Posts Tagged ‘health care’

What kind of person are you?


Do you think of labor in a factory to be a resource, or an asset?  Do you believe that it should be ‘every man for himself!’ or do you believe in community being worth investing in?  A pure capitalist would view labor as a resource, to be exploited to the utmost.  A civic minded person believes that the community is valuable, and well worth investing in.  Pure capitalism is self-destructive, as we have witnessed, because all of the wealth ends up in the hands of a few, and the economy comes to a halt, because no one can buy anything.

Part of the reason that the government has grown so large is because the community has had to band together to deal with the consequences of our capitalist society, which aims to use people up and throw them away.  If employers took care of their employees as if they were an asset, an investment in training, experience, and knowledge accumulated over time on the job, than government would not be needed to redistribute the wealth through taxation.  Health care, retirement, housing, all would be affordable, and available to all.

Every one wants a bigger slice of the pie.  Even though the pie is not getting larger, and there are more people wanting a slice.  Taking some from somebody else to have more for yourself is called greed.  Greed has betrayed capitalism in the United States, pushed rational thinking aside, and driven us right over the edge.  Instead of investing in the future, to assure that the future is the one that we desire, we have been enticed to spend everything, and more, right now.  In return, our jobs have been outsourced overseas, our taxes are buying less and less services, and everything is horribly expensive.

Only huge, economy-wide growth, on a scale never seen before, can pull us out of an economic implosion.  Asset deflation is likely to set in, as prices drop, values decrease, and people have no money to spend.  Deflation scares the wealthy more than anything else, because it steals away their wealth even through locked vault doors.   To avoid another Great Depression, a new set of rules are needed.

Investment has got to be with the intent of value increasing over the long term, not in order to pay today’s bills.  Cash dividends to stock holders is the single most damaging policy of all modern business practices.  It robs the future to allow luxury for a time, and corrupts the process of management.  Stock should increase in value, and be split, to reward its owners, as the company becomes more and more valuable.  But that can’t happen when the profits are being funneled into cash to pay to stockholders.



A new economic model


Right now, we don’t have time for dealing with health care costs, new legislation regarding the financial industry, or immigration reform.  We have a great need to re-invent our economy, immediately, before we slip further into recession.  Our old economy depended too much on manipulating money to make money, on huge profits on inefficient automobiles, and credit.  Consumer spending was the engine of the economy, accounting for 70 percent of all economic activity.

Those days are long gone, and they are not coming back soon.  But our economic model has not changed, and millions of people are sliding into permanent unemployment.  Somehow, we have to find a way to create things that other people, people outside the United States are going to want.  They do not want our automobiles, they do not want our computers, they do not want our clothes.  What does America do better than anybody else?  Besides screw, start wars, and piss people off in general, I mean.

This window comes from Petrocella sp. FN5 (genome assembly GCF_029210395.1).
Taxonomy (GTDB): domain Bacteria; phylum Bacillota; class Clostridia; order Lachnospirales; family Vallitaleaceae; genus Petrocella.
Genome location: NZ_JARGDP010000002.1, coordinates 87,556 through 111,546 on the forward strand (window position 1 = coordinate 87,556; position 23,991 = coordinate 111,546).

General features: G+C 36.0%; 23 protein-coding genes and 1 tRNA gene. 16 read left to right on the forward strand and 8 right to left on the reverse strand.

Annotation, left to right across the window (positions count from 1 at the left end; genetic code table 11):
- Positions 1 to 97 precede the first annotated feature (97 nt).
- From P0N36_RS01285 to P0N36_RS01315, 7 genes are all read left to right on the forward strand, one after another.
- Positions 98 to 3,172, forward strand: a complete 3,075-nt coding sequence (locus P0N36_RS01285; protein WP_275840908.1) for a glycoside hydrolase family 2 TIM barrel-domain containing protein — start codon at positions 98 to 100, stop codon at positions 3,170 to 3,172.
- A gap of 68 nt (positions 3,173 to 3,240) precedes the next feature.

We are the world’s leader in advanced aerospace technology right now.  We are currently operating the only reusable spacecraft in the world.  We have learned tremendous amounts about getting into space and getting back.  By applying that knowledge to the development of a new generation of spaceplane, spacecraft designed solely to climb a short distance out of the atmosphere, and then return, we could lay the groundwork for another industrial revolution, one which would create more new wealth than has been made in all of Earth’s history.

The most difficult part of space travel is the getting into space.  We have to accelerate ourselves to a velocity of 5 miles per second, 17,500 miles per hour, to be able to stay in orbit.  There are several different rockets that can put freight into space, but only a few which can carry people.  The space shuttle is one of them, and it is set to be retired this year.  After that, the United States will not have a way to reach space, and will have to buy seats from the Russians to send our astronauts to the International Space Station.  NASA had been developing an old-fashioned rocket to carry a small number of people into space, but it duplicates the capabilities of several existing American rockets in most ways.  And none of the current or projected rockets will be able to carry more than a few people at a time.

This coming industrial revolution is going require people, lots of people, people who will be living and working in space.  Getting them there is the only thing holding up this new revolution.  Once that bottleneck is broken, investment in space stations; laboratories and orbital factories, is going to start.  The United States has a head start in building the type of spacecraft that will be the backbone of space travel in the future, which will look a lot like the space shuttle.  But, unlike the space shuttle, this spacecraft will only carry people, at least at first.  The parts for the space stations can be sent up on freight rockets that already exist.